While visiting the Massachusetts Historical Society in Boston recently, I took the opportunity to look at their collection titled Charitable Irish Society Records. The Charitable Irish Society was founded in Boston, Massachusetts, in 1737, with the goal of assisting Irish immigrants in need of financial assistance or employment. It is the oldest Irish society in the United States, and is still active today. A number of the projects I work on at NEHGS involve Irish research, so I wanted to take a closer look at these records to learn more about the contents of this collection. Continue reading Hidden treasures in Immigrant Aid Society records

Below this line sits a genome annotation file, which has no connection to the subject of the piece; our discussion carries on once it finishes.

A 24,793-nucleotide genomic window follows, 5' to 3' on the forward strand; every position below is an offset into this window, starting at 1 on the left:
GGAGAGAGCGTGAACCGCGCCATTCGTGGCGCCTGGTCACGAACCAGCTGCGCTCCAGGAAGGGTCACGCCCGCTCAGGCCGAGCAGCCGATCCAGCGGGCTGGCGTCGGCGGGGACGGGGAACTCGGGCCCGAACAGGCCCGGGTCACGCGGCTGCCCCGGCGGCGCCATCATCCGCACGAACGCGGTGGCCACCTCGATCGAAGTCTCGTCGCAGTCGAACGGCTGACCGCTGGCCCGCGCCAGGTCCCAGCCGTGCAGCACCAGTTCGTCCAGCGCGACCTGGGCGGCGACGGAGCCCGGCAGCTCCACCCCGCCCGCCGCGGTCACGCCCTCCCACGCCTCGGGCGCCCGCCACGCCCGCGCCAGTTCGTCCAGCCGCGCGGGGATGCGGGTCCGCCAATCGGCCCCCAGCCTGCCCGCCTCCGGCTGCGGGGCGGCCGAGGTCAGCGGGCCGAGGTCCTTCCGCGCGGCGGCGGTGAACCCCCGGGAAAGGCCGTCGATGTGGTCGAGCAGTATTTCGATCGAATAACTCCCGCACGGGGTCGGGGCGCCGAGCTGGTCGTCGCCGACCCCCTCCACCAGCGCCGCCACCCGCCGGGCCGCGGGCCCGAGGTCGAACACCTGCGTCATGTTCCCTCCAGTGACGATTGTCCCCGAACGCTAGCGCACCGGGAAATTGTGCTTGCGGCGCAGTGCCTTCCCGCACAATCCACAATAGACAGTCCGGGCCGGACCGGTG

One of my favorite family history projects has been organizing the papers of my great-grandfather, James Edward Conlon (1880–1948). He worked in Boston as an antiques dealer and clock maker/restorer from the 1910s through the 1940s. James and his wife Mary had eleven children, including my grandfather John Francis Conlon (1911–1965). My grandfather worked as a firefighter, but in his spare time he painted a number of his father’s clocks, utilizing techniques such as reverse painting on glass and gold leafing. When I began to look through my great-grandfather’s papers, I was surprised to discover a connection to my line of work as a researcher that I didn’t know existed.